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. Last Updated: 07/27/2016

Dismayed by Zhirik, Disillusioned Over Dalai

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Email the Opinion Page Editor



In response to "Zhirinovsky Hits Head in U.S. Car Accident," an article on Aug. 16.

Editor,
I am an African asylum seeker residing in Moscow.

I read this article with dismay. I was very surprised to learn that the State Duma deputy speaker and publicity-loving maverick Vladimir Zhirinovsky had been in the United States.

My question is: Why did he travel to a foreign country for publication of his so-called book?

I know Zhirinovsky to be a hardened patriot and someone who loves to criticize foreigners. I would respect him greatly if I was told that he never travels out of Russia. I am a foreigner in Russia and I have respect for Russians and for their culture.

I think that Zhirinovsky should respect the decision of the Massachusetts police as he respects decisions taken by the Russian police. When you are in a foreign country, according to Zhirinovsky, one should respect the laws of the land. He is not above the law, he has to put up with it and not criticize.

I remember listening to this man after a football match between Senegal and France. He openly insulted a whole nation, calling the Senegalese players monkeys and blasted Senegal's victory over France as being just big politics; adding that it was impossible for this African country to defeat a European country (and the defending champion).

I always thought that this man was highly educated. But after listening to him on television and at the Friendship University when he was campaigning for his party, as well as reading articles about him, I am very disappointed.

Paul Amara
Moscow



A Lack of Courage



In response to "Government Denies Dalai Lama Visa," a Los Angeles Times article on Aug. 19.

Editor,
It is regrettable that the Russian Foreign Ministry has succumbed to Chinese government pressure and denied a visa to the Tibetan leader, his holiness the Dalai Lama. Russia should have the courage to adopt its own independent stance, particularly on issues that are close to many of its citizens. The Dalai Lama is not only a Tibetan leader but also the spiritual leader of several million Buddhists, including those in the republics of Tuva, Kalmykia and Buryatia in Russia.

This development may embolden the radical elements in the Tibet movement who feel the Dalai Lama's commitment to nonviolence is not achieving anything. It indicates that unless one uses a medium other than nonviolence, governments, such as that of the Russian Federation, will suffocate you.

Unlike the Soviet Union, Russia is supposed to be practicing democracy. The most important factor in a democracy is allowing a plurality of viewpoints. Unfortunately, Russia is failing to live up to these democratic ideals.

Bhuchung Tsering
Washington



No Visa Equals Moolah



Editor,
It seems to me that Russia and all CIS states would benefit greatly from dropping visa requirements and offering 30-day visitor passes to citizens of most Western countries.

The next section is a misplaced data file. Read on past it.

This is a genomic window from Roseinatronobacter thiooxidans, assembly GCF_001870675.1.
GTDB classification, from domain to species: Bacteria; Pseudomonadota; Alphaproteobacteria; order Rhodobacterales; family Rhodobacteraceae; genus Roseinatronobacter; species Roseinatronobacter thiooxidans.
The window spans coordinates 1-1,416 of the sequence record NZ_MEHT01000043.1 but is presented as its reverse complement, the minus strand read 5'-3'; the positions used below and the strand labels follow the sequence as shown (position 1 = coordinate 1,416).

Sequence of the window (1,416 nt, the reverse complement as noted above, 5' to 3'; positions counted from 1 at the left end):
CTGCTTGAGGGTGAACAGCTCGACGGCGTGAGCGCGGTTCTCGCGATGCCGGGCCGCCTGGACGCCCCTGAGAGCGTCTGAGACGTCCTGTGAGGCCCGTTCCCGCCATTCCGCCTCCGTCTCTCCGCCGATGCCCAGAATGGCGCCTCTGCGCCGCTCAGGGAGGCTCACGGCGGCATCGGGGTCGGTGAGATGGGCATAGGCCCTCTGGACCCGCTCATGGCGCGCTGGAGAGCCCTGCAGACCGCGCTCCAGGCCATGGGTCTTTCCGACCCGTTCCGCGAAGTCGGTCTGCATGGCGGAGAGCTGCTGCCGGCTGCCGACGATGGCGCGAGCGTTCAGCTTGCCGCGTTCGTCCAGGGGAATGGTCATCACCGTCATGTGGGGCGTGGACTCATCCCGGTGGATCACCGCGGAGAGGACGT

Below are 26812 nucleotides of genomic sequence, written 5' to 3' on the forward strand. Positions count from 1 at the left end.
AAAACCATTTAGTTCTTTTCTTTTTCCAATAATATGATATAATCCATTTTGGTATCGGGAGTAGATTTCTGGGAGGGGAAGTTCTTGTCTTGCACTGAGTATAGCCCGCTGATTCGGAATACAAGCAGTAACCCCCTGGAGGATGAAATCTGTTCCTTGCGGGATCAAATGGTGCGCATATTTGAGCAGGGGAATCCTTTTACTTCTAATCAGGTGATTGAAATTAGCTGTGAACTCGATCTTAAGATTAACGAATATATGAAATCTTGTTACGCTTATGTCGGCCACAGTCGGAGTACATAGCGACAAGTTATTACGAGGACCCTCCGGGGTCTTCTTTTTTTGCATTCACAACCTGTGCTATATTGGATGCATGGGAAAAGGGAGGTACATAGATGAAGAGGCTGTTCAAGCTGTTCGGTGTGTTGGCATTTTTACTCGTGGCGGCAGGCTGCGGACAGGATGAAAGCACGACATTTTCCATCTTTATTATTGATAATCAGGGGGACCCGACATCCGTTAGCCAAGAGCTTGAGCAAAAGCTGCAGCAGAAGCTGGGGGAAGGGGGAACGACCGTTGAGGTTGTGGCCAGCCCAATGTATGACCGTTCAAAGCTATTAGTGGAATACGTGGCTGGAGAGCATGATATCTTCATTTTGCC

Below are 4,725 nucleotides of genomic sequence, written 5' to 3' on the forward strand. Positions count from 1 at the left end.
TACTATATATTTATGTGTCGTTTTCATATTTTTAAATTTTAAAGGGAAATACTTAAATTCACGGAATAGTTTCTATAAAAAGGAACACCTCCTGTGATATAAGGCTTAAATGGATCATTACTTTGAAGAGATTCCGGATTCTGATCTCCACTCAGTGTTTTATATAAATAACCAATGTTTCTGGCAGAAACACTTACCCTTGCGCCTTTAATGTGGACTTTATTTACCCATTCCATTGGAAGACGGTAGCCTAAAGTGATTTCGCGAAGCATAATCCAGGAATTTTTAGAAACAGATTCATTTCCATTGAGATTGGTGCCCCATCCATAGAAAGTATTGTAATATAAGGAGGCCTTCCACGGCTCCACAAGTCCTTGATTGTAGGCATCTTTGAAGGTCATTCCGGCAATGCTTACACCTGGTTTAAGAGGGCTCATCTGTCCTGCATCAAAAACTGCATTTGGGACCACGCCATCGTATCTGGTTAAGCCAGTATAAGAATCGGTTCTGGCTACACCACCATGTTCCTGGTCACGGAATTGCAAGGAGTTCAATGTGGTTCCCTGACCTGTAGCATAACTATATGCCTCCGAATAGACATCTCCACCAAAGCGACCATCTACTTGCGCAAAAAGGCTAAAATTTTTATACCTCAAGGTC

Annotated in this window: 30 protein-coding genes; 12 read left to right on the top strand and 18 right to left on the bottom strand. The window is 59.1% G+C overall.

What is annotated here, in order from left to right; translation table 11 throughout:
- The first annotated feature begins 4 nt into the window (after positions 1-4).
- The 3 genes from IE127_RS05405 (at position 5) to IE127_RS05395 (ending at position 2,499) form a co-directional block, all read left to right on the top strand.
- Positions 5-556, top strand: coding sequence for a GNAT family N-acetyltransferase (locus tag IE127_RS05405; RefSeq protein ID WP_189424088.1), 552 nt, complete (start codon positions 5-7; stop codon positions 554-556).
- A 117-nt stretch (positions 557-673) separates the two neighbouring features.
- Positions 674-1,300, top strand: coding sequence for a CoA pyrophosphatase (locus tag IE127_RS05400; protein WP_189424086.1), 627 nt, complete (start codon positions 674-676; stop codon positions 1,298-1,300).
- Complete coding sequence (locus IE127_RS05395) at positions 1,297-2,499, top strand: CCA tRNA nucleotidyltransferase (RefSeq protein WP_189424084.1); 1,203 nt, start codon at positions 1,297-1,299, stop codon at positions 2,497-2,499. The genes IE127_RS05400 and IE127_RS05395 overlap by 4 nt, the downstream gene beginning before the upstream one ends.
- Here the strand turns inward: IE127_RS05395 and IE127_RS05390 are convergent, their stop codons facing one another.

The enormous amount of euros and dollars generated from the tourist trade would elevate the standard of living for citizens of most former Soviet countries manyfold in just a few years. Russia would have millions of summer tourists overnight. Each one would spend in a day what the average Russian citizen spends in a month. I know many people who would love to explore Russia and the Commonwealth of Independent States, but do not do so because of the strict visa regime.

Peter Dudley
New Durham, New Hampshire



A Hot Mission



Editor,
I am a fan of The Moscow Times and highly appreciate the work you do in shaping the social climate of present-day Moscow. Although one cannot always share the opinions expressed, the role your newspaper is playing is special. The paper appeals to Muscovites, expatriates and guests alike and it would be hard to imagine a day in the capital without the familiar blue-black front page.

Someone said that people read for information, pleasure and from habit. The Moscow Times meets all those needs. There is, however, another mission for the paper that cannot be underestimated: It is very suitable and useful for people learning English and is very widely used in classrooms for homework as well as by teachers as a source of ideas and "hot" vocabulary.

As a teacher of English, I feel a few things could be done to attract more learners to the newspaper. I have to stress that they do not have to be beginners or intermediate-level students. Those categories are traditionally more or less catered to. But with foreign languages one never stops learning. Even very advanced speakers have to study further, for which notoriously there is never time. And, sadly, the competent English speakers' needs are more often than not completely neglected -- they mostly have to fend for themselves.

Alfia Yunusova
Moscow region



Sharing Russia's Loss



Editor,
I read the sad news about the crash of a military helicopter in Chechnya, with the loss of so many brave lives.

Having served previously as a pilot in the Royal Australian Air Force, and now as a Qantas pilot, I can fully understand the inherent dangers of flying.

Please know that many thousands of Australians are also grieving for the loss of the loved ones in the crash, and our thoughts are with Russia's leaders, the victim's workmates, friends and families at this difficult time. Their deaths bring great honor to all Russia, as it would to the people of any country that loses its brave servants and defenders.

Alan Hennessy
Sydney, Australia